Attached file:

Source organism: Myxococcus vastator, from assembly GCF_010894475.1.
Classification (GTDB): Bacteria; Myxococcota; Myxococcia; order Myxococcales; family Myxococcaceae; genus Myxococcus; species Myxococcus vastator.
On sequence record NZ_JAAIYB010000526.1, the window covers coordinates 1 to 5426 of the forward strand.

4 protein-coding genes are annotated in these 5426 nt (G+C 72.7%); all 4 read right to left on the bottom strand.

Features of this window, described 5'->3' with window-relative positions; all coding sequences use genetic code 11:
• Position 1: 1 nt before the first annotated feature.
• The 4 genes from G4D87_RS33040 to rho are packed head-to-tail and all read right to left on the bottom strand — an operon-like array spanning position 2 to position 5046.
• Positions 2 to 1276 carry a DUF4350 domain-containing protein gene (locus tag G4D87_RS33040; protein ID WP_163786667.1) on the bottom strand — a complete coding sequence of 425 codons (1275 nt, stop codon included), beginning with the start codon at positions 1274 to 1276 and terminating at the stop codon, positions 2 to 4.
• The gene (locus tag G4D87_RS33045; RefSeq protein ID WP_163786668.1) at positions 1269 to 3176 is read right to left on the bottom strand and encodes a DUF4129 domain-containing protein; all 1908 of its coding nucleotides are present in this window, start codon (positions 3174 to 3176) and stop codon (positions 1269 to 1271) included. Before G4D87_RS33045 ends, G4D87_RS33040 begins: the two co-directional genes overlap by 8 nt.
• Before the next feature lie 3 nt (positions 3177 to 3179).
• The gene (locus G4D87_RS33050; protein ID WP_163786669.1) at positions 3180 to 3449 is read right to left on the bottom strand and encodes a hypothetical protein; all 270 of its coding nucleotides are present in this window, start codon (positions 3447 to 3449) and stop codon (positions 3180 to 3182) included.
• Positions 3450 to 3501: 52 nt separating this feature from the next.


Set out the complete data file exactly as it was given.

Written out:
Source organism: Myxococcus vastator, from assembly GCF_010894475.1.
Classification (GTDB): Bacteria; Myxococcota; Myxococcia; order Myxococcales; family Myxococcaceae; genus Myxococcus; species Myxococcus vastator.
On sequence record NZ_JAAIYB010000526.1, the window covers coordinates 1 to 5426 of the forward strand.

4 protein-coding genes are annotated in these 5426 nt (G+C 72.7%); all 4 read right to left on the bottom strand.

Features of this window, described 5'->3' with window-relative positions; all coding sequences use genetic code 11:
• Position 1: 1 nt before the first annotated feature.
• The 4 genes from G4D87_RS33040 to rho are packed head-to-tail and all read right to left on the bottom strand — an operon-like array spanning position 2 to position 5046.
• Positions 2 to 1276 carry a DUF4350 domain-containing protein gene (locus tag G4D87_RS33040; protein ID WP_163786667.1) on the bottom strand — a complete coding sequence of 425 codons (1275 nt, stop codon included), beginning with the start codon at positions 1274 to 1276 and terminating at the stop codon, positions 2 to 4.
• The gene (locus tag G4D87_RS33045; RefSeq protein ID WP_163786668.1) at positions 1269 to 3176 is read right to left on the bottom strand and encodes a DUF4129 domain-containing protein; all 1908 of its coding nucleotides are present in this window, start codon (positions 3174 to 3176) and stop codon (positions 1269 to 1271) included. Before G4D87_RS33045 ends, G4D87_RS33040 begins: the two co-directional genes overlap by 8 nt.
• Before the next feature lie 3 nt (positions 3177 to 3179).
• The gene (locus G4D87_RS33050; protein ID WP_163786669.1) at positions 3180 to 3449 is read right to left on the bottom strand and encodes a hypothetical protein; all 270 of its coding nucleotides are present in this window, start codon (positions 3447 to 3449) and stop codon (positions 3180 to 3182) included.
• Positions 3450 to 3501: 52 nt separating this feature from the next.